Step back in time in this colonial town as you explore more than 50 Georgian buildings that have been brought back to life as cafés, restaurants and stores.
Hobart’s beachside beauty is summed up in Sandy Bay. Cruise along the waterfront boulevard and check out the many faces of this neighbourhood.
Take it easy in Battery Point, where a maze of narrow laneways will reveal quaint cafés and galleries to intrepid wanderers.
Affectionately nicknamed the capital of the Derwent Valley, New Norfolk is an enchanting little township packed with history.
Bellerive’s old quarter on the eastern shores of the Derwent River is the perfect place to experience some of Hobart’s maritime history.
Reviewed on 5 May,2021
Reviewed on 1 May,2021
Reviewed on 25 Apr,2021
Pristine wilderness, glacial lakes, colonial streetscapes, convict heritage, renowned modern art and native creatures compete for your focus in this island state. Tasmania may be Australia’s smallest state, but its attractions are many: seafood fresh from the water, heritage architecture, rugged coastlines and remnants of colonial history.
Hobart, Tasmania’s capital, features creative culture, galleries, museums and unique markets. From Mount Wellington, high above the city, enjoy panoramic views over the Derwent River and rolling hills that give Hobart its natural beauty.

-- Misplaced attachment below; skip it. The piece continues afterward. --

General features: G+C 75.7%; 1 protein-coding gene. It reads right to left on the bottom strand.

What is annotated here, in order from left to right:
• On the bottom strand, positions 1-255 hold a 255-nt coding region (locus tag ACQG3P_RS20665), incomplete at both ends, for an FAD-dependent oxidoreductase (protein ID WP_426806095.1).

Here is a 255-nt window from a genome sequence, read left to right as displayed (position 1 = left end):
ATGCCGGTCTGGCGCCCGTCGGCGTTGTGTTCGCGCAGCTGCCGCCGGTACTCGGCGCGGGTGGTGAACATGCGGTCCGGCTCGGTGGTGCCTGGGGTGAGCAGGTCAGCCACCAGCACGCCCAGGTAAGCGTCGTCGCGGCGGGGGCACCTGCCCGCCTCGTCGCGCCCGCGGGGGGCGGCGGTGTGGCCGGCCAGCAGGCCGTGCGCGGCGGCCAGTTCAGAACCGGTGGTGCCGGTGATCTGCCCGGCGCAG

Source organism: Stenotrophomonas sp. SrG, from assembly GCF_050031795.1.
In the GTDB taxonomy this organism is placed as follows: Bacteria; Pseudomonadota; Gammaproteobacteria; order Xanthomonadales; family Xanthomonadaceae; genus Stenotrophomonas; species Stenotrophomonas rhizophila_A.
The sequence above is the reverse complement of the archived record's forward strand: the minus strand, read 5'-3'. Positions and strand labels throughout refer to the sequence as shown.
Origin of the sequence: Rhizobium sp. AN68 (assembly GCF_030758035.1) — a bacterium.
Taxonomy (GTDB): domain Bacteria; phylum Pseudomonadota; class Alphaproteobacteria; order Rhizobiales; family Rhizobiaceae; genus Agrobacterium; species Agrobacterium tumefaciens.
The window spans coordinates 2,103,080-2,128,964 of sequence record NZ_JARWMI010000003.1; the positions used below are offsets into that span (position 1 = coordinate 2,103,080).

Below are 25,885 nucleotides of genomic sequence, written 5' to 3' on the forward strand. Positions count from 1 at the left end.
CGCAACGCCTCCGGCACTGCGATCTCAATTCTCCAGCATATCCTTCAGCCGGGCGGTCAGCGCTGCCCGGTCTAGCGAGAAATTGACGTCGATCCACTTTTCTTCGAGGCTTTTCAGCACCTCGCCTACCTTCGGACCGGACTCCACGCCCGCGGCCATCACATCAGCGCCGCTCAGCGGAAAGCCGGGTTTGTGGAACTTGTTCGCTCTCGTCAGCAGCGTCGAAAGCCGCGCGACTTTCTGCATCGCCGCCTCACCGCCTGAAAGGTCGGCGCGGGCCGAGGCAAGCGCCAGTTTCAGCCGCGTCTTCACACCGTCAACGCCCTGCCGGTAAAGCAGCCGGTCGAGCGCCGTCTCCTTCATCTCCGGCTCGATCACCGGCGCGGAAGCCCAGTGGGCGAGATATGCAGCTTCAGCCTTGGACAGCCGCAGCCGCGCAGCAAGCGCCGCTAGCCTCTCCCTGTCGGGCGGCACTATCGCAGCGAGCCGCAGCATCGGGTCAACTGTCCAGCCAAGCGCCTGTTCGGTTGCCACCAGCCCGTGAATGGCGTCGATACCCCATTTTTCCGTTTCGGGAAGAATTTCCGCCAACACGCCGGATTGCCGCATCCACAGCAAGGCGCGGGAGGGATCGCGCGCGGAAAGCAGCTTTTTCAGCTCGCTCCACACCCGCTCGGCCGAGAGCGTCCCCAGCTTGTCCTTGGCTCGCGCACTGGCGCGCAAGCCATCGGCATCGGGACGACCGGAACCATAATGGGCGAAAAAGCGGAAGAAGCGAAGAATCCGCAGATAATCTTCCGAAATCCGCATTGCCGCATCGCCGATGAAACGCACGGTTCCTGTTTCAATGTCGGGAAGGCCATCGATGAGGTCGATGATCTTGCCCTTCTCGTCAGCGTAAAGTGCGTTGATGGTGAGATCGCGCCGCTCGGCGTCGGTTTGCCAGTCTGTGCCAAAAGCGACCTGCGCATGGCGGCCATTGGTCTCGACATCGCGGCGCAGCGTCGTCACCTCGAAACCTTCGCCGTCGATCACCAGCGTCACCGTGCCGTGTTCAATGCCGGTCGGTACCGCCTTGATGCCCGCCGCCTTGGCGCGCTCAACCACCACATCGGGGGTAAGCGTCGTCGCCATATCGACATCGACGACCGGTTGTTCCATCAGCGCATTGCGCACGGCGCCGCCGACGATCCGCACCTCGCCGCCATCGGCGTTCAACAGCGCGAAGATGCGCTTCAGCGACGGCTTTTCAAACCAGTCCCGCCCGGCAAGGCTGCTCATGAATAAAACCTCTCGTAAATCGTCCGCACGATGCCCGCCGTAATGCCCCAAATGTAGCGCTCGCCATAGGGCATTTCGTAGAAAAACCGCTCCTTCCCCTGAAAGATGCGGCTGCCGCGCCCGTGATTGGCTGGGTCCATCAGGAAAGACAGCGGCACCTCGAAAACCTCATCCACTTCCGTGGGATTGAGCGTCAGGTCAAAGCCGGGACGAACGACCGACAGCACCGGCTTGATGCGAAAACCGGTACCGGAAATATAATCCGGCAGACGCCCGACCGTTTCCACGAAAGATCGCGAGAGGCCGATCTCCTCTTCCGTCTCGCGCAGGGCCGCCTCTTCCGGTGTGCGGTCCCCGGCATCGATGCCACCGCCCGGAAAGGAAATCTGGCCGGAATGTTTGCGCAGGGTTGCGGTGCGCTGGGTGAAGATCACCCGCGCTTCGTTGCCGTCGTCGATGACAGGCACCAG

Enjoy the art and food culture of Hobart’s Salamanca Markets held amid 19th-century warehouses. Ferry to MONA for an unforgettable modern art experience. Wander through sub-Antarctic plants at the Royal Tasmanian Botanical Gardens. Finish your day with a tour and tasting at Cascades Brewery.
Explore Port Arthur’s penal colony. A guided tour reveals the harsh lives of prisoners once incarcerated here.
Stop in at enchanting eastern coastal towns for fresh seafood and stunning sunsets. Swim in the crystal-clear waters of the Bay of Fires, surrounded by boulders bright orange with lichen. Don’t miss secluded Freycinet Peninsula. Spend the day kayaking between white-sand beaches and enjoy fresh oysters and local wines at Coles Bay.
Go north to Tasmania’s second-largest city, Launceston. The Queen Victoria Museum and Art Gallery features the state’s cultural and natural history and colonial artists’ depictions of Tasmania’s wilderness. Meet the Tasmanian Devil at the Tasmania Zoo. Walk or ride the chairlift over the Esk River and rainforest at Cataract Gorge.
Take a daytrip to the Tamar Valley to tour lavender and strawberry farms and visit vineyards. Wander through formal gardens of 19th-century colonial English manors at Clarendon and Woolmers Estates. Glide among the treetops on a cable adventure or head to Ben Lomond National Park ski fields in winter for snow sports.
In the northwest, you’ll find Tasmania’s best walk, through the breathtaking mountain scenery, button grass fields and glacial lakes of Cradle Mountain Lake St. Clair National Park. Southwest is Strahan, a small port town. From here, take a boat tour to see the World Heritage-listed Franklin-Gordon Wild Rivers National Park.